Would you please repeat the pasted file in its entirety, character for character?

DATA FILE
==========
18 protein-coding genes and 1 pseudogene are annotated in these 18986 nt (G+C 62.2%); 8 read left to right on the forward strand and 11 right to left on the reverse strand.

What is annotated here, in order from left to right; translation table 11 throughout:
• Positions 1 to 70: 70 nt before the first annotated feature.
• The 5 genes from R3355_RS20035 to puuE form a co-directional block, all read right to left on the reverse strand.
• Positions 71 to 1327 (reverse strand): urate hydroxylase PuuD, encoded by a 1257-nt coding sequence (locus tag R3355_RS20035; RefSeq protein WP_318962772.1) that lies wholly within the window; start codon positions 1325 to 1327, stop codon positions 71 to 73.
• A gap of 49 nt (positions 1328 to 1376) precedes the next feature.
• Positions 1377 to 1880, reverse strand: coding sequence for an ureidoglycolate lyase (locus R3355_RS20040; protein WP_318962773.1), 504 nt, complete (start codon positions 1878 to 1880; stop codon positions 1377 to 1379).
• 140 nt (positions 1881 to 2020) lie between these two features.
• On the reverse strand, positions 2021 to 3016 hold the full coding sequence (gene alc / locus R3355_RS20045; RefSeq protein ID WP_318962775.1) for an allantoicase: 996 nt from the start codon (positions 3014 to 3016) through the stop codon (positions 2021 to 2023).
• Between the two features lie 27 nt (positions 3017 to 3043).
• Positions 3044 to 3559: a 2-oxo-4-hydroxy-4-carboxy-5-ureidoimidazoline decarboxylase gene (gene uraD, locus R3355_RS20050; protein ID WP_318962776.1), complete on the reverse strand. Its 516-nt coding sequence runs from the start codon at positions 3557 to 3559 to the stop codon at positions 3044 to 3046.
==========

18 protein-coding genes and 1 pseudogene are annotated in these 18986 nt (G+C 62.2%); 8 read left to right on the forward strand and 11 right to left on the reverse strand.

What is annotated here, in order from left to right; translation table 11 throughout:
• Positions 1 to 70: 70 nt before the first annotated feature.
• The 5 genes from R3355_RS20035 to puuE form a co-directional block, all read right to left on the reverse strand.
• Positions 71 to 1327 (reverse strand): urate hydroxylase PuuD, encoded by a 1257-nt coding sequence (locus tag R3355_RS20035; RefSeq protein WP_318962772.1) that lies wholly within the window; start codon positions 1325 to 1327, stop codon positions 71 to 73.
• A gap of 49 nt (positions 1328 to 1376) precedes the next feature.
• Positions 1377 to 1880, reverse strand: coding sequence for an ureidoglycolate lyase (locus R3355_RS20040; protein WP_318962773.1), 504 nt, complete (start codon positions 1878 to 1880; stop codon positions 1377 to 1379).
• 140 nt (positions 1881 to 2020) lie between these two features.
• On the reverse strand, positions 2021 to 3016 hold the full coding sequence (gene alc / locus R3355_RS20045; RefSeq protein ID WP_318962775.1) for an allantoicase: 996 nt from the start codon (positions 3014 to 3016) through the stop codon (positions 2021 to 2023).
• Between the two features lie 27 nt (positions 3017 to 3043).
• Positions 3044 to 3559: a 2-oxo-4-hydroxy-4-carboxy-5-ureidoimidazoline decarboxylase gene (gene uraD, locus R3355_RS20050; protein ID WP_318962776.1), complete on the reverse strand. Its 516-nt coding sequence runs from the start codon at positions 3557 to 3559 to the stop codon at positions 3044 to 3046.